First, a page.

Jewish community given back books stolen by Nazis
The books were plundered from Jews by the Nazis more than six decades ago.
Berlin: Recently rediscovered books
plundered by the Nazis more than six decades ago were returned
to Berlin`s Jewish community on Wednesday in a ceremony at the city`s
The Berlin Central and Regional Library formally
handed over 10 books and three journal volumes discovered
among more than 200,000 volumes being examined by researchers
as part of a project to establish their origin, with a focus
One of the books is from noted author Gotthold Ephraim
Lessing and dates back to 1890. There is also a travel guide
to Palestine from 1934 and a book on Jewish history "from the
destruction of the First Temple to the present," that was
published in 1913. All are in German.
Though experts say none of the books have significant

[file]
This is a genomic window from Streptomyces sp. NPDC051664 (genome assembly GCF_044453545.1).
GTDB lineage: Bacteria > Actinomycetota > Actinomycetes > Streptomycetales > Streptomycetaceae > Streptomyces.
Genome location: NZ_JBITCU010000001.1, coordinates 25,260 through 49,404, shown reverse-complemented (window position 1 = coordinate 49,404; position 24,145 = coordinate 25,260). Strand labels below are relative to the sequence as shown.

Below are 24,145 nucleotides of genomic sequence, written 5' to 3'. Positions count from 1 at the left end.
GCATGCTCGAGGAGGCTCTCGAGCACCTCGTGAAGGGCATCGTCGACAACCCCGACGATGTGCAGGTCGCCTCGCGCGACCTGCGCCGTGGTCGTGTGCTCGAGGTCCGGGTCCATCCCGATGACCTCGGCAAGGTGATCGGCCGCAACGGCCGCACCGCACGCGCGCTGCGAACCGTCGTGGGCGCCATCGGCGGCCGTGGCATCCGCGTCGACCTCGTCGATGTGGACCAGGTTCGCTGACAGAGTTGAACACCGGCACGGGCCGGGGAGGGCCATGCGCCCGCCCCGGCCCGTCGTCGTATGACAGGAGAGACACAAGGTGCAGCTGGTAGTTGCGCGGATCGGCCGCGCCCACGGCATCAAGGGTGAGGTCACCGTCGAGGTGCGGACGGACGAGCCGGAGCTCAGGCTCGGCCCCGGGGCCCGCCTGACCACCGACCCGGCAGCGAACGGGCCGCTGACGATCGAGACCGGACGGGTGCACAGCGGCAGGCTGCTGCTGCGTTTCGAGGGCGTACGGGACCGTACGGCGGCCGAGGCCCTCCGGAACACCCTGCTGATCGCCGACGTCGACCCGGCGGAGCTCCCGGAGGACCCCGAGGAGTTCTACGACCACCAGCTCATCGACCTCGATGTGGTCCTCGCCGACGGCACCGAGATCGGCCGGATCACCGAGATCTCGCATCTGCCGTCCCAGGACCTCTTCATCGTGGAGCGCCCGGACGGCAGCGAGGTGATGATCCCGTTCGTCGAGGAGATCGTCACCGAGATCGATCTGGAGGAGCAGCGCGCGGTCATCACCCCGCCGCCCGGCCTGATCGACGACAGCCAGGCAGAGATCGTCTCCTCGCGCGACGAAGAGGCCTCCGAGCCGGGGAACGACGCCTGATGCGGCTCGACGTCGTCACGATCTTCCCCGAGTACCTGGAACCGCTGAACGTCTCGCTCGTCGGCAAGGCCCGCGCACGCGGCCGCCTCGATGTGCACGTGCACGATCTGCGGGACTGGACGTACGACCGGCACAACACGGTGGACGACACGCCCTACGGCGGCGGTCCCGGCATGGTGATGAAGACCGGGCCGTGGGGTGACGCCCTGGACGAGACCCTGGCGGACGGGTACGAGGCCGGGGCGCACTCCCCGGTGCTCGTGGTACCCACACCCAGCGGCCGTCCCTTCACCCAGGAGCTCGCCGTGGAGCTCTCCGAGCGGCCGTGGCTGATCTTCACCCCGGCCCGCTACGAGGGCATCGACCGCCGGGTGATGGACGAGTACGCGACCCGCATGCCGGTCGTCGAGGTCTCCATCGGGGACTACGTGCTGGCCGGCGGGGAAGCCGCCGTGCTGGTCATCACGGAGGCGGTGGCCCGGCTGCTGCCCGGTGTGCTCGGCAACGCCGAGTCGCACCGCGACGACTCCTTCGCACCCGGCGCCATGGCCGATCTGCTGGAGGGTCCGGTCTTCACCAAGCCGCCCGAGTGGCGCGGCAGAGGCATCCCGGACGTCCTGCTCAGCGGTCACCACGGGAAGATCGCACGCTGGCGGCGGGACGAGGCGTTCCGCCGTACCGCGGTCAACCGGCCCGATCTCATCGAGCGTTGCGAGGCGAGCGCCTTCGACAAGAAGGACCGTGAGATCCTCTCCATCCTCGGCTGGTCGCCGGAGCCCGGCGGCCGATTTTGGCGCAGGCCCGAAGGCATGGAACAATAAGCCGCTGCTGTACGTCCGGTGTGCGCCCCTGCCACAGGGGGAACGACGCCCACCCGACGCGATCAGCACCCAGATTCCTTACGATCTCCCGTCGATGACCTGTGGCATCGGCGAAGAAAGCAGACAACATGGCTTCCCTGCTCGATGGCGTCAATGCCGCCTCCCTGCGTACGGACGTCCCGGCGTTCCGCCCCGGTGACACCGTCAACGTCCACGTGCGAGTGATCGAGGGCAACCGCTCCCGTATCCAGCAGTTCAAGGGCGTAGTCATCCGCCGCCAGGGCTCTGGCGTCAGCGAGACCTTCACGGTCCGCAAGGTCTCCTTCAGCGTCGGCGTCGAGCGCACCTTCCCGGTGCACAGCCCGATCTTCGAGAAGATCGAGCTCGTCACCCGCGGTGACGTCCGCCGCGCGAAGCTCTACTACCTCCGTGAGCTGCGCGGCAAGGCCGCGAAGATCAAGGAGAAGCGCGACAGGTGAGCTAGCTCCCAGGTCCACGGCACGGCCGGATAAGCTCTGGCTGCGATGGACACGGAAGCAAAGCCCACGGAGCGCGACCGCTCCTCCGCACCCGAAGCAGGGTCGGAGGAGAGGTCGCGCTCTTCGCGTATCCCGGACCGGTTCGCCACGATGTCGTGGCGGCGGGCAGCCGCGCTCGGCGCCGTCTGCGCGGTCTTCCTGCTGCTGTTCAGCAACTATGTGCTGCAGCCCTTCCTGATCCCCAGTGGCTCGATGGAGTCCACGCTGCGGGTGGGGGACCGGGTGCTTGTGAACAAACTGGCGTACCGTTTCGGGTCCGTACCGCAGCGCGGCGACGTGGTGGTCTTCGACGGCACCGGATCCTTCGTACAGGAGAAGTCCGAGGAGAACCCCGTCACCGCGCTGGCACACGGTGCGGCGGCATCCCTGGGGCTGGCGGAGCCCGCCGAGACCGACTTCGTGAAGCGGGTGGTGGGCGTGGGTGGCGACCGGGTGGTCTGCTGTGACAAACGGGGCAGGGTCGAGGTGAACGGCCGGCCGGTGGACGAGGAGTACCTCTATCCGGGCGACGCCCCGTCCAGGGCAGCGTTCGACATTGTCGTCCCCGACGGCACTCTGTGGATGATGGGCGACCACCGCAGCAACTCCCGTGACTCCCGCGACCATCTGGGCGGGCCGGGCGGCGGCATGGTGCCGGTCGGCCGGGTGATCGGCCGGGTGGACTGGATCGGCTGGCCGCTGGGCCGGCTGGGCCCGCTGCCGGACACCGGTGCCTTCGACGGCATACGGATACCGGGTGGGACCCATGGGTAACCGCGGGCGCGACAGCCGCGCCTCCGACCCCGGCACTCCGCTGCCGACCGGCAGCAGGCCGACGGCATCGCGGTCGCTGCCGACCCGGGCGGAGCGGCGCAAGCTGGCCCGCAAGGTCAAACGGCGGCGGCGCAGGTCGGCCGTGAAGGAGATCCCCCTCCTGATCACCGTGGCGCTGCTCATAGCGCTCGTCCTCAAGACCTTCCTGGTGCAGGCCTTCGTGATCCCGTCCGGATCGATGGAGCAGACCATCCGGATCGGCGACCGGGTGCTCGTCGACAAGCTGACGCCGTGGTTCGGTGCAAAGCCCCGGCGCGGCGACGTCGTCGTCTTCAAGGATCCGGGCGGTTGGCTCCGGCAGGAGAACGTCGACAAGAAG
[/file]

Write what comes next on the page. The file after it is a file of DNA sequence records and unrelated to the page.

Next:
monetary value, they offer a sobering glimpse of the country`s
"It`s the ordinariness of these books that remind us
of the horrible reality of the persecution of the Jews during
the Nazi era", Germany`s top official for cultural affairs,
Bernd Neumann, said at the ceremony at Berlin`s New Synagogue.
Lala Suesskind, the head of Berlin`s Jewish community,
said "this hand-over reminds us all that injustice never loses
significance over time."
Jewish households, community centers and schools were
routinely looted by the Nazis and thousands of books were
burned. Some, however, were spared and archive records show
that more than 40,000 looted books were sold to the Berlin
Central and Regional Library in 1943.
But, finding them is like searching for a needle in a
haystack, the researchers say.
"We are happy every time we can give books back to the
rightful owner," historian Peter Proelssz from the library
said. "But there are still 200,000 books with unknown origin
to go through. In the past year, we`ve gone through 25,000,"
When identifying the owners, the researchers look for
certain clues: sometimes a stamp on the first page, sometimes
just a number.
For example, inside one of the books recently
discovered, "The Jewish Youth Calendar," a faint stamp can
still be made out that reads: "Belongs to the religious school
of the Jewish Community."
The German federal government distributes $1.4 million
annual to restitution projects across the country.